Spend any time at all looking into the benefits of walking and you’ll be amazed at what the evidence suggests.
The more I looked around to find out how much you should walk to get those benefits, the more I began to see walking’s magic number everywhere I went.
10,000 steps a day.
There seems to be a bit of a revolution going on out there that says walking 10,000 steps a day is an ideal goal for the number of daily steps you should take to maintain good health.
According to the National Institute of Aging, “inactive” people take an average of 2,000 to 5,000 steps a day.
What does the “inactive” group look like? It’s pretty ordinary. You work in an office at a desk with a computer. There’s a short walk from your car to your office. You come home and move about the house the way most people do with maybe a couple side trips to the store.
The Institute recommends that those in the inactive group try to increase their number of steps into the 8,000 to 10,000 steps a day range by adding 1,000 steps a day each week.
If you’re in the 15,000 step range, you can proudly proclaim yourself in the high-activity group.
What will I get if I work my way into the 10,000 steps a day club? The claims are impressive! For starters, you’ll burn 20 percent of your caloric intake for that day. Other possible benefits include:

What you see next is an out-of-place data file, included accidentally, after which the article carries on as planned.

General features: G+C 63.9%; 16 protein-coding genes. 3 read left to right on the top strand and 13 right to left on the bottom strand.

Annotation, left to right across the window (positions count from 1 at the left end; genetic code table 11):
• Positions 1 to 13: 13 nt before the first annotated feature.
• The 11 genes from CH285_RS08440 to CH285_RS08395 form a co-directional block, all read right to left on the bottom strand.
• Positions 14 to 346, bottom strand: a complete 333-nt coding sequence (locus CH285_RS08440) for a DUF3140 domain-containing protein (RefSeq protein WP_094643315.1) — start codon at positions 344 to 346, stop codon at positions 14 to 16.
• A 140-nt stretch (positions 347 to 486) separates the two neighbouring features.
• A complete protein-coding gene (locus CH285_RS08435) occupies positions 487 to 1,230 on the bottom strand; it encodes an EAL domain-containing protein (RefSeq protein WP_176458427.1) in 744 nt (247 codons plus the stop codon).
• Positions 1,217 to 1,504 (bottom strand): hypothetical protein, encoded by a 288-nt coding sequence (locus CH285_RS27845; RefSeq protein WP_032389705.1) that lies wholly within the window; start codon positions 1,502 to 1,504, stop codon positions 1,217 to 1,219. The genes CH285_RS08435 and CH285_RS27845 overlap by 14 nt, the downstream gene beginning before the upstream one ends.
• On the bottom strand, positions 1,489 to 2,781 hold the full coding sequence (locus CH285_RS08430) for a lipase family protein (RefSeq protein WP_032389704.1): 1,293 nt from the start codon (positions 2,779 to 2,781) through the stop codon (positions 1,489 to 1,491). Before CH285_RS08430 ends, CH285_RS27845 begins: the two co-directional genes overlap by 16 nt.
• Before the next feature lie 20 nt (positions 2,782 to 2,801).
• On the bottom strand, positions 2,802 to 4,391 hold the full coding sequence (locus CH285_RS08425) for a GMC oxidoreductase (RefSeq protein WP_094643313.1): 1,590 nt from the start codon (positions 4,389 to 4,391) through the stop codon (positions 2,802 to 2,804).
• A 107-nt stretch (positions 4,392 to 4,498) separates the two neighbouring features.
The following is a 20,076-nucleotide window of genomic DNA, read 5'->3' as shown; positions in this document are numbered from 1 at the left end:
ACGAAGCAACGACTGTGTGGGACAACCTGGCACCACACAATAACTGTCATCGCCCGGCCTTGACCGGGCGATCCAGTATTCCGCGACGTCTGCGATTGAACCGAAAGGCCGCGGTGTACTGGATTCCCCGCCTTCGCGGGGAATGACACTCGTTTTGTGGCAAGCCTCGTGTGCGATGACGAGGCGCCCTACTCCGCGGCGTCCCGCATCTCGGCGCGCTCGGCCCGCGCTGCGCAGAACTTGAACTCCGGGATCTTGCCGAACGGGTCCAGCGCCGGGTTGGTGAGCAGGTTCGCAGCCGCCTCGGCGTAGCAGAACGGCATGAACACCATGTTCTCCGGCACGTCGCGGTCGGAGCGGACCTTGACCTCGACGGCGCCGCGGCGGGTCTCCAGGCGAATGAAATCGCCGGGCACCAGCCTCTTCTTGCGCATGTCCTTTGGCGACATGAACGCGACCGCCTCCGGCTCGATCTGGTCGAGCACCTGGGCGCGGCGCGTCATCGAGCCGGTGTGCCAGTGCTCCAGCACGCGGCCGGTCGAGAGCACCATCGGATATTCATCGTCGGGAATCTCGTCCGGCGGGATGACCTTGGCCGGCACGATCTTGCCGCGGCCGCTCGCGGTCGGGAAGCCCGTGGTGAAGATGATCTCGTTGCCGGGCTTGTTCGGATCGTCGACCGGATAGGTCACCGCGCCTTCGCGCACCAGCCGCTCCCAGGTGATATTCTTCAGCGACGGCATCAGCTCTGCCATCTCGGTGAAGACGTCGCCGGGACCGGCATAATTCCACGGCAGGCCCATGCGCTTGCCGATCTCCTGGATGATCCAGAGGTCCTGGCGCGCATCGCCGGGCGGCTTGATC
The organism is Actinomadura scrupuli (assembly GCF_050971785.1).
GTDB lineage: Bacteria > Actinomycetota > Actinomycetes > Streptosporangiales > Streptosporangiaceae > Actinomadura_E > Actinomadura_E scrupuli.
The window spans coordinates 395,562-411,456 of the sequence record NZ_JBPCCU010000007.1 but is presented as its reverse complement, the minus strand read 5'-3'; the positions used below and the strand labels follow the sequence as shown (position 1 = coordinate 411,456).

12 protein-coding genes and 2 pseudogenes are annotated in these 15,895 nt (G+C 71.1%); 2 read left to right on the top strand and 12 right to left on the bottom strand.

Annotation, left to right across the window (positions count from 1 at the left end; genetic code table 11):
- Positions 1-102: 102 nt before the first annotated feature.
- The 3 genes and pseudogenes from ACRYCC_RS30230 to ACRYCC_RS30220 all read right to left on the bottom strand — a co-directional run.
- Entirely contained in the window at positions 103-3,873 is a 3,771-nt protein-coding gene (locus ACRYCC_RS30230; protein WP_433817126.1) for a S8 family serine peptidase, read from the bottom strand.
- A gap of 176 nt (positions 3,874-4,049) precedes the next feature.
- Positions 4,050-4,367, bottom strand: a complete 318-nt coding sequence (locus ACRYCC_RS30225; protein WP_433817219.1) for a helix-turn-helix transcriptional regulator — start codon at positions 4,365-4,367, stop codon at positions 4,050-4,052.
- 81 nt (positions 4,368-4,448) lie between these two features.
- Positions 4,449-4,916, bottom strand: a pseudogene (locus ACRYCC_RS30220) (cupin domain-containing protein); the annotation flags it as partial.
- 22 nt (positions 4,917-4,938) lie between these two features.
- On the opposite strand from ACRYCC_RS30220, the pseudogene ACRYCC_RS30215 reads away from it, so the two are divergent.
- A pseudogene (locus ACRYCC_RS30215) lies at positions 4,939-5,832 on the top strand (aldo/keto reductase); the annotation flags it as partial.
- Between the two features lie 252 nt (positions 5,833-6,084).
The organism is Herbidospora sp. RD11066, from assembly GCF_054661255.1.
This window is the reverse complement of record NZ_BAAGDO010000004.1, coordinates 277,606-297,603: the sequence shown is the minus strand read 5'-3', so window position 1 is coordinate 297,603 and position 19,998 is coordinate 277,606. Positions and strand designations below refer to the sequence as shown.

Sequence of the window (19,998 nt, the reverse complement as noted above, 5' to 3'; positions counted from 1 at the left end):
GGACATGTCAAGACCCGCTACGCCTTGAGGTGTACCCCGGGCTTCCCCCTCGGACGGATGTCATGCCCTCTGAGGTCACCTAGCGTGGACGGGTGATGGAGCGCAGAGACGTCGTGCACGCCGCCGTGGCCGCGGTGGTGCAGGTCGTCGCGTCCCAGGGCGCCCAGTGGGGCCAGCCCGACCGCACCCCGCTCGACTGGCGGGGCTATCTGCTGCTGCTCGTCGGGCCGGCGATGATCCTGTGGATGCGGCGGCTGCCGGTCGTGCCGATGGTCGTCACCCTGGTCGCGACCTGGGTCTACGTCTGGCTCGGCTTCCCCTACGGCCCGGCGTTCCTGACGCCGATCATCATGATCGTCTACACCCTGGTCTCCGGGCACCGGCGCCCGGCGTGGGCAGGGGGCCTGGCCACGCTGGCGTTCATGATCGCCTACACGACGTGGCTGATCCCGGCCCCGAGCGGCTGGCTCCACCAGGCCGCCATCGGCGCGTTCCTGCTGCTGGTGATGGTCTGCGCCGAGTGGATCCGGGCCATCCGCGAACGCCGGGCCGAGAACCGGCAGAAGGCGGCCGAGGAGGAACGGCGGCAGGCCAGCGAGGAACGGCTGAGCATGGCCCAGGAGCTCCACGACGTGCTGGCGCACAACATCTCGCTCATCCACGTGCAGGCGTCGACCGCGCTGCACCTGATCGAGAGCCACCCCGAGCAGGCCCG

Once you buy in to the idea of setting a personal goal of walking 10,000 steps a day, there’s just one teeny problem…keeping track of your steps. You can measure distances you walk and calculate your steps, but you’ll probably drive yourself crazy. The answer is simpler than you think…it’s a pedometer. You can purchase one for around $25, and just like other devices, you can spend a lot more for better quality and increased accuracy, if that’s important to you. The great thing about pedometers is that they not only provide an easy way for you to measure your steps, track progress and meet your goals but, studies also show that using a pedometer actually motivates people to increase their progress and get better health results.
If you’re working from the “inactive” group to reach 10,000 - and maybe eventually even 15,000 - steps a day, you may experience some discomfort while your body becomes adjusted to the increase in your daily exercise. Along with ensuring that you have appropriately stretched your muscles before any exercise and remaining hydrated, a simple 20-minute dip in your hot tub can help to alleviate any strain or stress your sore muscles feel after any added workouts.